The Mason City Globe-Gazette from Mason City, Iowa on February 23, 1954 · Page 1
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February 23, 1954

The Mason City Globe-Gazette from Mason City, Iowa · Page 1

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Mason City, Iowa
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Tuesday, February 23, 1954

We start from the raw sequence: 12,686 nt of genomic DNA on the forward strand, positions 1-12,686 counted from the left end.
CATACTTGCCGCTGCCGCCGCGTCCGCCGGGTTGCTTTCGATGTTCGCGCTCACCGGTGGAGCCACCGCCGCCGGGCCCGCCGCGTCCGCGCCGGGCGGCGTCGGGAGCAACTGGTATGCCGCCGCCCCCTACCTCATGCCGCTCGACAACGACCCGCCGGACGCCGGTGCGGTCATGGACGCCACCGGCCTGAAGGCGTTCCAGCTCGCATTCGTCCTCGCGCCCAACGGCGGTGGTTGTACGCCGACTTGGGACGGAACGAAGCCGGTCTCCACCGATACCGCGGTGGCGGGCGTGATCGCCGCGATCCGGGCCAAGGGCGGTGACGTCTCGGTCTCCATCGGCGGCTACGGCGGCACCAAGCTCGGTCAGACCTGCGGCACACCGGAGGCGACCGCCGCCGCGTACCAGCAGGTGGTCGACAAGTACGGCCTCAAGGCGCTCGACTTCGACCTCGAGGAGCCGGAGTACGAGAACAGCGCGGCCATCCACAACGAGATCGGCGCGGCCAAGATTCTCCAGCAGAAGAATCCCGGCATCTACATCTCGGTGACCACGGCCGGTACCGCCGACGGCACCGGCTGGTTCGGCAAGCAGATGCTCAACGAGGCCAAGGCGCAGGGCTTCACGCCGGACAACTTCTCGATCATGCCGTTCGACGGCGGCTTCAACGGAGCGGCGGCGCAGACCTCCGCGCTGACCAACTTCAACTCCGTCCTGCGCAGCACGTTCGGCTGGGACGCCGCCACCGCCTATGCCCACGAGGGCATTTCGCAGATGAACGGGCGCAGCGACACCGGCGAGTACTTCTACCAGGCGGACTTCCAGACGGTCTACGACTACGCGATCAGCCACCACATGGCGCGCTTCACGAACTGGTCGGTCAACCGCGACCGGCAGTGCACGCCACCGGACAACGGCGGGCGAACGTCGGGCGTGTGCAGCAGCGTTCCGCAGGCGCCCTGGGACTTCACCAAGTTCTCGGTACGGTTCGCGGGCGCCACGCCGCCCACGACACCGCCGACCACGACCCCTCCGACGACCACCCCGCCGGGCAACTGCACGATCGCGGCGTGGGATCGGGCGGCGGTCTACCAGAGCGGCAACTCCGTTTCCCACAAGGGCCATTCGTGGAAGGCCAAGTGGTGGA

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North Iowa's Daily Newspaper Edited for lh» Horib Associated I'rcss ami United I'row Full UHM Wlrea MASON CITY GLOBE-GAZETTE " T H E N E W S P A P E R T H A T M A K E S A L L N O R T H I O W A N S N E I G H B O R S ' HOME EDITION Seven Cents a Copy) MASON CITY, IOWA, TUESDAY, F E B R U A R Y 23, 1954 "' ' - · - , " - - . - . - -- · · * / · ' - " " / · « - ' * - - ' » - " - » * , r C E» P\ W M r\ T ZJ, 1 734 r r . , n """" · · ' · ^ --- · · · ---- ' Thia Paper Consists t£ Two Sections-Section On. || o . 117 Claim Pentagon Code Clerk Was Red Wallace Advocates 80% Corn Parity """ -- -A-wyj,.-- · ' · ' ···-'. ^^^^^ · .. . - . . - . . · ~ · Brewing King Target of New Monopoly Bill Would Bah Beer Tie-Up in Sport WASHINGTON Of) ~ Son Edwin C. Johnson (D-Colo introduced a bill Tuesday tc bring under the nnti-trus laws any professional bascbal club owned by a beer or liquo company. Johnson, who also is presi dent of the Western League said in a speech prepared fo Senate delivery when the bill wa offered, that his move is aimed a August S. Busch, president of ll Anheuscr Busch Inc. brewers o Budweiser beer. Busch also own the St. Louis Cardinals. "So that there may be no mis understanding," said Johnson, "the bill is aimed specifically at the beer-baseball combination in St Louis where Mr. August S. Busch . . . has been permitted to gain control of the Cardinals." The senator accused Busch o using baseball "merely to sell a few more bottles of beer." Cold Blooded "Baseball to August S. Busch is a cold blooded beer-peddling busi ness," said Johnson, "and not the great American game w h i c h sportsmen revere." "The Congress should treat his baseball enterprise in that light and deny him immunity from the anti-trust laws." , Johnson said "this unholy a!li «nce" between beer and-basebat Is having "an unhealthy influenco upon the yourfgsfcers of'America.'.' Johnson's bill ^follows recent in troduction · of legislation ' by Rep Ccller (D-NY) to subject all pro baseball to the anti-trust laws. Noting this, Johnson said: "If the major leagues want, in the sight of the law, to continue as a sport they should live like .a sport and not take advantage oJ the courts and the Congress to pretend to be a sport while practicing the most obnoxious and savage brand of monopoly ever known in these United Slates. Must Change "Either they must change their ways or be returned to the jurisdiction of the anti-trust laws. The choice is up to the commissioner of baseball right now." Johnson noted that the Supreme Court last Nov. 9 held that baseball is not a business within the scope of existing federal anti-trust laws. -."-"i^^. ^^^^ ^V ·Hi Laub Candidate in 3rd District CRESCO (UP)--George R. Lnub Cresco attorney, Tuesday an nounced his candidacy for the Democratic nomination to Con gress from Iowa's 3rd District. - Laub, born in Cresco,'in- 1905, was-graduated from the University of Minnesota-in 1931 and practiced law in Howard County for 13 years. He was city attorney for two terms and has been engaged in retail business for more than 20 years. -All About r f\H ADOUl The Weather Mason City: Partly clo'udy and 1 cooler. Iowa: Partly cloudy and somewhat colder. Minnesota: Partly cloudy a n d ·omewhat colder. Five-day I o w a : Temperatures Wednesday through'Sunday will ,, average 8 to 12 degrees above normal with only minor day-today changes. Normal highs 35 f north to 42 south, normal lows 15 north to 22 south. Precipitation will average little or none with chance of scattered showers or snow flurries, around Thursday. Globe-Gazette weather data up to 8 a.m. Tuesday: ; Maximum 38 Minimum 29 ; At 8* a.m. 29 Precipitation .07 YEAR AGO: i Maximum ' 34 Minimum ', , ,14 AT ., .; . Clobc-Cazctte photoS 11 Dismissed From State Depf. on Loyalty Charge 590 Removed for Security WASHINGTON (A--Eleven State )epnrtment employes released in 953 were suspected loyalty risks, nd out of 590 let go as "security isks," 291 got jobs in other fcd- ral agencies. ^ The statistics were contained in estimony made public Tuesday by he House Appropriations Commit- ee, whose Democratic members avc been insisting in budget hear- ngs that all departments specify ow many employes actually ad- udged subversive. Democrats have claimed that he vast majority:of the 2,220 fed- ral employes fired or resigned nder the Eisenhower administra- ion security .program were let ut for reasons other than sus- cctcd disloyalty. Seven Agencies : To date, the ;. committee has lade public complete or partial rcakdowns by seven agencies of heir security dismissals. With pproximatcly 761,500 employes; lese departments haye'accpunted or 1,058 security dismissals or re- trictions in; 1953. Forty pit'' these vere listed 'as suspected or_ actual ubversives: Causes of 'dis'mis'sai f the others included drunken- ess, homosexuality, over-talka- ivcness, and incompejcncy. · : The Stale Department's statistics vcre given by R. W, Scott Mc- ..eod, administrator of security, le said that 21 employe's' had cen discharged for cause, includ- ng 11 with "pro-Communist activ- lies or associations" such as hav- ng relatives who were Soviet na- onais.'Seven of the 11, McLcod estified, had charges, pending gainst'them'when the Republican dministration. look office. T . f * ^ 291 Transferred McLcod also listed in his break- own 291 as haying"transferrcd'to ther agencies. 'He did not elabor- te , on the' point and was ' not uestionecl about '· it. Thus there vns nothing to indicate whether 11 or. many of,these are still on ic federal;payroll. -;· Besides " those k fired ' for . cause nd 'transferfed;', to. other federal gencies, Mcteod's breakdown of he "department's ^590 security^ aep- rations last year included 188 vho resigned, SO released through eductions in force,'36 released at xpiraUon of limited appointment, nd four who retired. OLD INDIAN DIES KOMATKE, Ariz. W)--Alex Tash- uinth, Pima-Indian who, claimed o be 115 years old, died Monday. · --AP : Wlrcphoto MADE CHANGE--Roderick Wilson, Los Angeles, has been identified as the source of on« of th« un«valuated c h a r g e s against Chief Justice Warren which were disclosed last weekend. Wilson, an attorney, is a candidate for governor of California, Warren's home state. Stoyer .Says He's No Red DES MOlNES'l*)--Fred 1 Stover, Hampton, ; president of the'-Iowa. Farmers Union, denied Monday' he had ever been a member of the Communist Party as charged by -a w o m a n on a nationally broadcast program Sunday. The woman identified herself has Helen Wood Birnic and declared she had many years ago been an organizer for the Com- mtmists"in Western and Midwest-' crn states. On an NBC network program entitled "The Last Man Out" she said she had split with the Communist Party in 1934 or 1935, sometime after an effort was m a d e to merge the Farmer Holiday movement with the Farmers Union in an effort to aid Communist infiltration of the farm organization. Her statement that Stover was present at a 'meeting in Des Moines for this purpose -was flatly denied by Stover. "I did not have any connection with the Farm Holiday movement," said Stover, "nor at thnt time did I have any connection with the Farmers Union. I did not join'the Farmers Union until 1933." ,' Stover said further that Mrs. Birnie was lying when she said she knew him as a member,of the Communist Party. i ^ Pakistan Aid Bid Weakens Indian Bloc .TOKYO (UP)-Asian diplomats said Tuesday. they believed Pakistan's appeal t o ' t h e United States for military aid had .weakened India's chance of setting up a "neutral" bloc of Asian nations between the free and Communist worlds. _ One Southeast Asian official now in Japan said his country and other "neutrals" had watched the straggle between the United States :and India on the Pakistan aid issue with more than considerable interest." ( ; "It was more or less of a showdown," '.the official said. '"The United States acting over India's strongest objections.' Now what is India going to do? How has it affected her position as an unofficial arbiter of what is neutral and what is not neutral in Asia?" Pakistan's decision to seek U.S. military ' aid and her agreement with Turkey tied the Karachi government to- the anti-Communist world._ t ' · It b r o.k e - the^Asian ""neutral bloc," diplomats said,'in'two vital places--at "the-northwestern corner of the Indian peninsula -and, in Eastern Pakistan, which is wedged between India and another neutral,.Burma: · The effect of the agreements on Burma were b e i n g watched closely. , ""The -U.S.-P a-k i s t a n-Turkey agreement tossed,the cards'up into the a i r," an American diplomat said. '"We'll"-have- t'tf w'ait^ to see just how they fall as far as Burma and Indonesia are concerned." 500 Persons Hear Talk at Farm Forum 1955 Held to Be 'Crucial Year' By ANDY MONTGOMERY Globe-Gazeffe Staff Writer Former Vice President and Sec rctary of Agriculture Henry A Wallace Tuesday advocated lower ing parity on corn to 80 per cen "if the farmer doesn't want to face destruction." Continued high, rigid supports on this commodity could be disastrous, he told some 500 persons at a Farm Forum held at Holy Family Church auditorium. He asserted that continued 90 per cent of parity on corn "will overflow the granaries and cause i breakdown." The "farmer him:elf," he said, "will be to blame because the action must be taken by the farmer." The government :annot prevent this, but the farmer :an. Declaring that October 1955 would be the crucial month and y e a r to determine whether this would occur, Wallace warned the best solution is a cutback in acre age. Billion Bushels The former vice president said storage of corn has reached a.tota in the neighborhood of 800 million bushels. He said by 1955 the tota would probably. reach a blllio bushels and "this spells trouble fo the whole country., f *-, ,' "With good weather-tand It looks like this will occur--a»90 per cen corn,- Joan will soon build up"? to that fantastic amount. This wil endanger the whole system o: commodity loans and the ever nor mal granary." He told the United Home Bank sponsored forum that the farmer s entitled to 90 per cent and even 100 per cent of parity but that "you lave to think of what is best for the whole country and not just yourselves." Present Parity He said it might be possible to maintain present parity on wheat and the other commodities but if the enormous influx of synthetic nitrogen hits the market, mainte- lance of this on corn would be 'impossible." He said the farmers hemselves would naturally want o increase acreage, thus destroy- ng themselves. The man who inaugurated corn and cotton loans in 1933 asserted t h a t the proper price for hogs should be $17 a hundred pounds and $1.30 a bushel for corn. He said he based (his statement on a alk he had with a national economist. Alluding again to the danger xriht of October 1955, Wallace said .his-could be prevented by channeling the excess corn to the starving in Europe. This, he .said, would result in the necessary consumption to pre- v e n t ' reaching that disastrous point of a billion acres. "If we stop loaning money abroad and channeling food abroad we can expect a repetition of 1932 Vic Raschi Sold to St. Louis ST. PETERSBURG, Fia. W-The New York Yankees Tuesday announced the sale, ^of right-handed, pitcher'Vic Raschi to the St. Louis Cardinals,for,cash and .two minor league players. George Weiss, general manager of the Yankees, said the, deal involved "considerable cash.", v The figure was estimated about $75,000 and the names of the minor league players involved were not made public. · . · ,,., Raschi hnd a record of" 320 victories and 50 defeats with the Yankees. He won 13 games and lost 6 last. year. 33." A farm panel was to wind up the meeting Tuesday afternoon. Heavy Fire Damage at Council Bluffs COUNCIL BLUFFS (.« -- Fire Uonday night ravaged ,thc Specr Southside Market, a grocery and retail-wholesale butcher shop here, causing damage .estimated at be- .ween $35,0bfl and $50,000. Con ents of the store' were a total loss. One fireman, Matt Martin, was overcome by smoke and was given oxygen. Several, firemen were made ill. briefly' by fumes from ruptured freezer units. SAME DATE--ItSJ--55 IWHITE FI.AO MEANS NO TRAFFIC DEATH IN FAST 24 HOUKS) McCarthy Raps Army 'Coddling' Woman Handles Top Secrets WASHINGTON Hi-Sen. McCarthy (R-Wis) Tuesday developed testimony that a woman he said now handles "top secret" messages in the Pentagon code room was a dues-paying, card-carrying Communist in the late 1940s. And, in the course of it, he let Ely another thrust at Secretary o£ the Army Stevens who has' accused the senator of "abusing" Army officers while investigating alleged "Communist coddling" by !.he Army. Assuring himself (hat a plainclothes "representative of the Army" was in the hearing room, McCarthy called the man forward and asked him to tell Stevens "[ think he was grossly misadvised" in making the accusation. Not His Desire McCarthy added: "I don't think Bob Stevens wants to protect Communists in the Army any more than any member of this committee does." The story of the Pentagon code room employe was developed in. this fashion: Mrs. Mary Markward testified that while serving as an FBI und e r c o v e r iu- HOOVER HONORED--Herbert Hoover, former ^^ dent, and Texas Gov. Allan Shivers (right), pose with the awards they received from the American Good Government Society for their efforts towards same. Sen. Harrv °"rd (left), presented the awards. · ' Hoover, Ferguson Hit Demo Recession Talk, Claim It's Hurting'American Economy WASHINGTON (tf--Sen. Ferguson (H-Mich) said Tuesday Democratic talk of a business recession is hurting the country and ought to be stopped. , Ferguson, who heads the Senate GOP Policy Committee, spokei out after former President Herbert Hoover had discounted th.e'possi- 1 bmty of a depression and Democratic National Chairman Stephen ""AT Mitchell had said reaction of the pocketbook nerve is likely to determine, control of Congress in November." ,r · u / ' '"? do ?t ^^l^^f.^So^i^j^tay^rfcession.Mt.^mu^My the propaganda, for^it'is attfcb.'* more'reffe'ctive* than I had antic/Bated it wouldibe.'f- Ferguson said'iiTan interview. ,". paica imamm^gmmm dejrsttnds, -now "All this talJc'is persuading'some.people not to/buy. 'And when they ** AR *" A *°_ working- in the -- pression_named for him he thought]^; M±i, " * form ant in the years 1943-1949 she knew an Annie Lee Moss as a Commu n i s t Party member. McCarthy said this A£rs. frloss ,""" ~*~ Iowa Farmer Shot to Death MONDAMIN (Jl--An Iowa farin- r who defied three; masked ban- its was shot to death Monday night and two women were left ound as the gunmen fled with a 00-pound safe containing $19,000. William Edwards, 50, was killed ·hen he resisted the gunmen's re- eated demands that he open the afe. Edwards was killed by a sec- nd shot from a .38 caliber re- olver when he persisted in his de- iance even, though wounded in the. chest. Miss Florence Edwards, sister of the slain man, and Mrs. Mattie lyers, a cousin, were bound by he men with strips of bedspread nd adhesive tape. The Harrison County sheriff's of- ice said the stolen safe contained large amount of money, bonds nd family valuables.' Miss Edwards was knocked .to the' floor when she tried to tele- hone a doctor after her brother ad L been shot in the chest. Anther of the bandits ripped the tel- ph'one.from the wall. - "· The Edwards 'farm .is '.located bout' 40 'miles . north of Council iluffs-on the lowa-Nebfa'ska.'bor- er. ' ' '. '·. The safe, -with part of its 'cori- ents--thousands of 'dollars··worth f U.S. Saving: Bonds--lying j hca'r- y, was 'found Tuesday noon .in; a itch near North'Sioux City. Some 9,000 in cash, however, was miss- Near the safe were. a hammer, hisel r and : punch which had b'cen sed : in breaking it open. .Sheriff . J. Bjork said' it-was possible ome of the tools could be traced. he could say with good authority there are no signs of any big depression now. Observing that economic dips occur about every five or seven ,'ears in free enterprise systems, Hoover added: "You can have high confidence that this is only a passing dip, a slump, a readjustment or a recession, not a great depression." He said the "combustible ma-i terials are not hereabouts to con- vv-i j.vt..i,j M.J, v uuu AJ.C.I. tauuui.i) \.\j (JUlt~ struct another conflagration 'like! A n 'Arn)y description of her job ' "' - - - · - at the time of her employment, Cohn announced to the subcommittee that Mrs. Moss' attorney had advised she was ill but would appear as a witness at somo later time. Appointed Clerk Cohn. said records showed that Mrs. Moss was appointed a "communications clerk" in the office of the chief signal officer on Dec. 19, 1950, and "has been there ever since. 1 " hat of the decade of the thirties: Then," he said,'a total financial collapse in Europe combined with mblic overoptimism and a weak anking system at home to bring about worldwide depression. Mitchell told a news conference that he believes control of Con- ress will turn in November on low the voters answer the ques- :ion: "Am I better or worse off than I was a year ago?" , Ferguson discounted that, saying: 'I think, the ; American people are much more intelligent than \Ir. Mitchell gives them credit with being. They know we Republicans are trying ; t o ' g e t from a war to a;peace economy, : "In my opinion, the public is going : to be. better satisfied with a more substantial and continuing jeacc economy, with some of the inflation squeezed put of it." ; Mitchell said the President's Dopularity is going down : because the people are identifying him norc'closely, with his party "and :hey "know from previous experience what the Republicans are ike." Cohn said, showed that her duties included the receiving of messages from all over the world, including those'in code, and determining if they were in the proper sequence and if they reached their proper destination. McCarthy said he understood that Mrs. Moss, when called to testify, "will claim she is not a member of Ihc Communist Party now." He also said: "There is nothing in the record to show she ever broke with the party." Hearing R«c«ss*d Recessing the hearing u n t i l Wednesday m o r n i n g McCarthy said five persons whom Mrs. Markward could identify as'members of a Communist Party cell with Mrs. Moss would be called to the stand at that time. He added,that he assumed they would "take the Fifth Amendment." , The present hearings shape up as a preliminary to the appearance Thursday'of Secretary Stevens who exchanged blasts with McCarthy over the weekend. Ignore Move to Cut Taxes WASHINGTON (.tt~-The House Vays and Means Committee Tues- ay brushed aside Democratic moves to slash most excise or aTeTT taxes "by "50"per cent "and 'to econsider a previously defeated motion to cmV'iridividual income es.lby' about 2'/4 billion dollars lis year.' Committee Chairrhan Daniel"' A. *eed (R-NY): said'.after a .closed por session that he ruled the ex- ise tax 'cutting move out of-order ccause of previous unanimous greement that a tax revision proj- ct now before the committee would not involve changes in major tax rates. Reed said his ruling "merely reaffirmed that orderly procedure will be followed." Rep'. "Cooper" (D-Te'rih)". asked 'ffie tax writers to reconsider a previous motion, backed by. all-'lO Democratic ·committee members, to increase individual income' tax exemption for each taxpayer · and each dependent from.$600 to$700. This motion was defeated earlier by a straight 15-10 party lino vote. No action was taken on Cooper's request. ., " r , Republican leaders are ioolcing to President Eisenhower to help bolster support,-for tho administration's tax program. Some GOP congressmen already have discussed, the prospect of a presidential broadcast'to the nation with administration officials, - i t was learned Tuesday; Informed sources said no decisions havo been made. Some , Republican legislators have expressed concern over almost daUy Democratic* attacks declaring the Eisenhower program gives too many tax cots to buii- ness and doesn't benefit the average taxpayer enough, ,